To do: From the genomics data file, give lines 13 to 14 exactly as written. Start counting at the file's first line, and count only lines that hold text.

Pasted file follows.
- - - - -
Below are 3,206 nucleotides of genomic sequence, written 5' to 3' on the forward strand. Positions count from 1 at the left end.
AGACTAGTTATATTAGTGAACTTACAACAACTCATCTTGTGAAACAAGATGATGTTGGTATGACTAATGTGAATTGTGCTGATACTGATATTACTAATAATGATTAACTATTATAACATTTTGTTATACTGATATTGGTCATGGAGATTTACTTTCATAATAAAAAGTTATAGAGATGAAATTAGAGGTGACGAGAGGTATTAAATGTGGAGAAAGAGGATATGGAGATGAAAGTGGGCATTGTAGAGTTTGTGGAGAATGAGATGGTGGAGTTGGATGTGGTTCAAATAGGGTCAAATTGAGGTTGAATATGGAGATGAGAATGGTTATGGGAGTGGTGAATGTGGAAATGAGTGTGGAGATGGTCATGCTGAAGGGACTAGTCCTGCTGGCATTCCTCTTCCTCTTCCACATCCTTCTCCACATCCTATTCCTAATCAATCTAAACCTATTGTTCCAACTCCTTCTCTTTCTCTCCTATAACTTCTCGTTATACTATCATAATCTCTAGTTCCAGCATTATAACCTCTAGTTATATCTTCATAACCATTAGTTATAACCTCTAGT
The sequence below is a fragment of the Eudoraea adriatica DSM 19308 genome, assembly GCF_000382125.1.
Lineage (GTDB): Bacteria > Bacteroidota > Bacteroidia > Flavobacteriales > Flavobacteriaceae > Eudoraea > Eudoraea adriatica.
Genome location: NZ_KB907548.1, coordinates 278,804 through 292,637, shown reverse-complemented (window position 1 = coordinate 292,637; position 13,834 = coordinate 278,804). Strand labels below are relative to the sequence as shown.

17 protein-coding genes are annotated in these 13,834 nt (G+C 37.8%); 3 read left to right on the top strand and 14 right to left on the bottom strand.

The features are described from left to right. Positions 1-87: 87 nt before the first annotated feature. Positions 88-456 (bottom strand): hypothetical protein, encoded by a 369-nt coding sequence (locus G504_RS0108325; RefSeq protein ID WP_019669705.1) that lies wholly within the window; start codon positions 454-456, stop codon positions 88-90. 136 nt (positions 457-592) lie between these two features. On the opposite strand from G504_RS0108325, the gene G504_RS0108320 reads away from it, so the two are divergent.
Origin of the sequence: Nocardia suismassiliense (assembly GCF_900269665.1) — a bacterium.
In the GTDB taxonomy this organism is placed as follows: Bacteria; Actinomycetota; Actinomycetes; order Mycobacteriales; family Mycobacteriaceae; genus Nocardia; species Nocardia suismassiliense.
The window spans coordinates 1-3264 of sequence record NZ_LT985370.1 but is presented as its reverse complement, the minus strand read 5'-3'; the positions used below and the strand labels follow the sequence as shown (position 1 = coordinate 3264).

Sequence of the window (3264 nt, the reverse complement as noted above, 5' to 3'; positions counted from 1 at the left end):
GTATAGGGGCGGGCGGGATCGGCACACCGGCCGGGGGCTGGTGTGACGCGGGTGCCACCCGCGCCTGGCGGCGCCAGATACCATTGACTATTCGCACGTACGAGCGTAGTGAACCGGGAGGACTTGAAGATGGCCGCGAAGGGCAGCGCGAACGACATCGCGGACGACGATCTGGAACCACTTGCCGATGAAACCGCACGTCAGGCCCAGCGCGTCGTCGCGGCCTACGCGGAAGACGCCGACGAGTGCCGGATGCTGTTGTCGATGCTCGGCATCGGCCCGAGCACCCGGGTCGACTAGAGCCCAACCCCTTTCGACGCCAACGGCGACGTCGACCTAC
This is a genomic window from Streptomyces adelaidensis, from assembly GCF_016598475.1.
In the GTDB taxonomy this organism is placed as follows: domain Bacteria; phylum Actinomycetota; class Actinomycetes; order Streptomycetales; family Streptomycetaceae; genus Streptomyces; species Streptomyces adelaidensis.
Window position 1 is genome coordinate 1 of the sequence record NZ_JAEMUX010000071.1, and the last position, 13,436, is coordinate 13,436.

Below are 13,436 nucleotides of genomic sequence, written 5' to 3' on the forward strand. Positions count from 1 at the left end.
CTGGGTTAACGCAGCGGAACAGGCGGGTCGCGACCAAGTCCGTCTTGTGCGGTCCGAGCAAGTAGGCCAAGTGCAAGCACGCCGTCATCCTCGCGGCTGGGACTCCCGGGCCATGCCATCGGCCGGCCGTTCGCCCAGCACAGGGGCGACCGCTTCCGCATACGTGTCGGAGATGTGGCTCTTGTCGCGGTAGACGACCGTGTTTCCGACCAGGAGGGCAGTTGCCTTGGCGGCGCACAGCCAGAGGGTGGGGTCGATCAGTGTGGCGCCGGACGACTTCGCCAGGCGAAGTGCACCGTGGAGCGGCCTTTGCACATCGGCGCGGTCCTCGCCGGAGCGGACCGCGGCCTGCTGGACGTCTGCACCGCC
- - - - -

This is a genomic window from Streptomyces adelaidensis, from assembly GCF_016598475.1.
In the GTDB taxonomy this organism is placed as follows: domain Bacteria; phylum Actinomycetota; class Actinomycetes; order Streptomycetales; family Streptomycetaceae; genus Streptomyces; species Streptomyces adelaidensis.